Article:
Endodontic Root Canal Treatment

Endodontics is a branch of dentistry that deals with advanced problems up to the dental pulp. The pulp is located in the centre of the tooth and in the canals of each tooth root. It consists of connective tissue, blood vessels and nerves that nourish the tooth. After the tooth is formed, the pulp can be safely removed from the pulp chamber and root canals. Endodontic treatment is the process of removing the pulp, also known as root canal treatment.


Why is root canal treatment needed?

Root canal treatment is required if there is an infection or permanent damage to the pulp. Untreated caries can cause pulp infection. Tooth enamel and dentin lose material up to the root canal due to caries, and bacteria caused by caries cause infection in the pulp. Antibiotics are not effective in getting results for these infections in the inner part of the tooth. This infection causes inflammation, which in turn prevents blood from reaching the tooth.

Therefore, it is difficult for antibiotics to reach the infection through the bloodstream. The harder the blood reaches the pulp, the harder it is for the pulp to heal itself. Deep restorative work such as fracture, cracking, trauma or one or more fillings that have occurred in the tooth may damage the pulp after a certain period of time. In addition, any procedure made for the tooth can damage the pulp. People who will be crowned may need root canal treatment before the application.

Although there is no infection in many cases, the pulp can become inflamed and then heal and return to normal. Before root canal treatment, an X-ray of the tooth is taken to determine whether there is such an inflammation. Inflammation in the pulp can cause pain and infection. Infection in the pulp can cause abscess formation and damage to the bone surrounding the tooth. The purpose of root canal treatment is to save the tooth by removing the infected or damaged pulp and to treat any inflammation and to fill the empty canals with a special filling material.

If root canal treatment is not performed, the tooth may need to be extracted. It is always preferable to preserve the natural tooth. One or more missing teeth may cause displacement of adjacent teeth and deterioration of posture. In addition, protecting natural teeth does not require the application of expensive and deep treatments such as implants and bridges. If root canal treatment is not applied to a damaged and infected tooth, the tooth becomes the infection center of the body. Root canal treatment does not mean that the treated tooth will not be extracted after a few years. In general, root canal treatments are performed due to deep and widespread caries. Therefore, the tooth becomes weak.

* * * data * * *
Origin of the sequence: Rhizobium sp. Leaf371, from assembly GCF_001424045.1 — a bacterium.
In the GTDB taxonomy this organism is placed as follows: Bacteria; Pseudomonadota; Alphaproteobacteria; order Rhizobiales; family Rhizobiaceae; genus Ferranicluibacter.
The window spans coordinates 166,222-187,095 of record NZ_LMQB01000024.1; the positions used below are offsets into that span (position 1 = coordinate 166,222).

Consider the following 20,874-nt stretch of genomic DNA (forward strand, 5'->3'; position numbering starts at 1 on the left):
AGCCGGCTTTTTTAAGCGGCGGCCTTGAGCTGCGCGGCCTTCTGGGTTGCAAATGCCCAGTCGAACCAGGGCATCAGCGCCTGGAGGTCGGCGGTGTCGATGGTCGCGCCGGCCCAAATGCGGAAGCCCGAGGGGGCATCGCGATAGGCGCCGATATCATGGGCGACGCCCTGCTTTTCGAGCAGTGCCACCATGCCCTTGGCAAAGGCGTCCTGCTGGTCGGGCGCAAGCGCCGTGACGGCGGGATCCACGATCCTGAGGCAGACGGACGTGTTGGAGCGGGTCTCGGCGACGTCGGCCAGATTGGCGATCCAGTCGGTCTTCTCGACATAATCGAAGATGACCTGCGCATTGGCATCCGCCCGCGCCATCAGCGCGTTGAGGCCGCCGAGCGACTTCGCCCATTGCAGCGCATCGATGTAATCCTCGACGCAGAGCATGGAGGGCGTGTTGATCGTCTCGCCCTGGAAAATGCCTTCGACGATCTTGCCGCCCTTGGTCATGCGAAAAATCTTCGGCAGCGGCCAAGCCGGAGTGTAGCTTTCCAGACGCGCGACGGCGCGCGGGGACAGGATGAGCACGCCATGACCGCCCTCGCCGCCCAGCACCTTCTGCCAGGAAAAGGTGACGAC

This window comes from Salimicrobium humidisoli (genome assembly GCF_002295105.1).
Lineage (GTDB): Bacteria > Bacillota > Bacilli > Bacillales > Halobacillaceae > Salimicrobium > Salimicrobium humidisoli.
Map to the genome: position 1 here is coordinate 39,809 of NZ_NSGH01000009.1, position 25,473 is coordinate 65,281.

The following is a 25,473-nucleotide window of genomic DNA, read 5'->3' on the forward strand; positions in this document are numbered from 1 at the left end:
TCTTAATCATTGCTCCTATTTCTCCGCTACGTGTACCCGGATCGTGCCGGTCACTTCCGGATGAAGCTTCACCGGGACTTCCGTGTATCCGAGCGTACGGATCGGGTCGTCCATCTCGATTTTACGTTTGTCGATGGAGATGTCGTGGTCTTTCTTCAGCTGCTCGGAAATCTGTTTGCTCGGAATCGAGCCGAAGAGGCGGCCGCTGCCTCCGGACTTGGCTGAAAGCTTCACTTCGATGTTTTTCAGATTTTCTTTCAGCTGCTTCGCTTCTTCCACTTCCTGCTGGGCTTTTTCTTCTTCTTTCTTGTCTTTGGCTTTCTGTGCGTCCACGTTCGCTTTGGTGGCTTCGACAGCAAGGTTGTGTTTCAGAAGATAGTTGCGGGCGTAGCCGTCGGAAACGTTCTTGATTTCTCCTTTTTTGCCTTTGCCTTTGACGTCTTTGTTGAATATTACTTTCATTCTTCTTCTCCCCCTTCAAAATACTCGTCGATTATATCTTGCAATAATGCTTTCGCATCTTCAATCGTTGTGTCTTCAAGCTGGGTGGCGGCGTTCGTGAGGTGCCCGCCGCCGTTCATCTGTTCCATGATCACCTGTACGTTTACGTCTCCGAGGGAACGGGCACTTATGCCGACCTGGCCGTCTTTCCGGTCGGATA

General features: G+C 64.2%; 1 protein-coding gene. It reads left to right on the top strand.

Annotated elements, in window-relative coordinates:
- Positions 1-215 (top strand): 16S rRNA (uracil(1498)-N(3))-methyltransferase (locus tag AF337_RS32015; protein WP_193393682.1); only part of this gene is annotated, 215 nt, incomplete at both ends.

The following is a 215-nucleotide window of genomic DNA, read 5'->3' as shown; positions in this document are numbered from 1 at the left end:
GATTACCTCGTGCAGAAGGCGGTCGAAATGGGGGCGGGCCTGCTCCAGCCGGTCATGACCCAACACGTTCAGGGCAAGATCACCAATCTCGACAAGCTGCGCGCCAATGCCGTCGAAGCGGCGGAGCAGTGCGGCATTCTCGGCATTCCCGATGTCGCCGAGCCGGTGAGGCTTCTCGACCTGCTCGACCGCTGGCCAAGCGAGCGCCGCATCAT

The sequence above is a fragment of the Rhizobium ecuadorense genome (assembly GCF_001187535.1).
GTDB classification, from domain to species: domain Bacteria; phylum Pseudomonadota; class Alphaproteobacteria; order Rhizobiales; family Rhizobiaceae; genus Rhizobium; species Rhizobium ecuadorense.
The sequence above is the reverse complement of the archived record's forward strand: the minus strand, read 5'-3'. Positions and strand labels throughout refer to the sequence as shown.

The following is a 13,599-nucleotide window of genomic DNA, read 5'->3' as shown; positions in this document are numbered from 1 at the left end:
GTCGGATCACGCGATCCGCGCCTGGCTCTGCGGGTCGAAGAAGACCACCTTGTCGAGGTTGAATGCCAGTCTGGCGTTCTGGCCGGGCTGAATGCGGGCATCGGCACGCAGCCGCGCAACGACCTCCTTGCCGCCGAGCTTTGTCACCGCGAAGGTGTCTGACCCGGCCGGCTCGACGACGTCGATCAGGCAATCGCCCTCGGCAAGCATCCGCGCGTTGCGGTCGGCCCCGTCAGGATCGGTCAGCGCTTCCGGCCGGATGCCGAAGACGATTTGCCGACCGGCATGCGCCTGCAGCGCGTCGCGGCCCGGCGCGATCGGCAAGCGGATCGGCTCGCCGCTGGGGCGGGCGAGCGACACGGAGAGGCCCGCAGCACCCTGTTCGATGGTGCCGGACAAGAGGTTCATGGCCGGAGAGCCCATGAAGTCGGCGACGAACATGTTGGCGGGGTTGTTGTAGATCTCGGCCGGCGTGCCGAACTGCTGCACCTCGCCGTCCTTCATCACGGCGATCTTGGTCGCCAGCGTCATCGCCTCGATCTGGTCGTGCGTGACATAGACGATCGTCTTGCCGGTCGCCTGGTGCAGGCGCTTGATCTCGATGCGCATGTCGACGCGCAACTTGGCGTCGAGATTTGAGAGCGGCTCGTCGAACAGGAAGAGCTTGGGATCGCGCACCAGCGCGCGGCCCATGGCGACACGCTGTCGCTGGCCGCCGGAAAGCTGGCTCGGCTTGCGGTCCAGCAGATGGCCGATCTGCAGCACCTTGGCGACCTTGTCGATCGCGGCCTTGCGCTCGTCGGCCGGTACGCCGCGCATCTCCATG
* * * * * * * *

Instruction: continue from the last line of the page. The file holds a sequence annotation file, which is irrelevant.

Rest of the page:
If the tooth is crowned or filled with a tooth-colored composite filling after root canal treatment, the tooth can be used for life. If there is an infection in the pulp, it is possible not to feel pain. If no treatment is given, the infection can cause pain and swelling. In some cases, an abscess may also occur. As a result, the tooth may need to be extracted.


Duration of treatment

Depending on the condition of the tooth, root canal treatment can be performed in one or two sessions. For an infected tooth, several sessions may be required to make sure that the infection is completely eliminated. Depending on the position of the tooth, treatment can be difficult. In addition, the presence of multiple and curved channels in the tooth complicates the application of treatment.

An uncomplicated root canal treatment is usually completed in one session. After root canal treatment, the tooth is covered with a crown or restored with a filling.

If your tooth hurts noticeably when you bite, touch or push your tooth with your tongue, if you have sensitivity to cold and especially heat for more than a few seconds, if there is swelling around the problem tooth, if you have a painful or painless discoloration or if you have a broken tooth, root canal treatment may be necessary.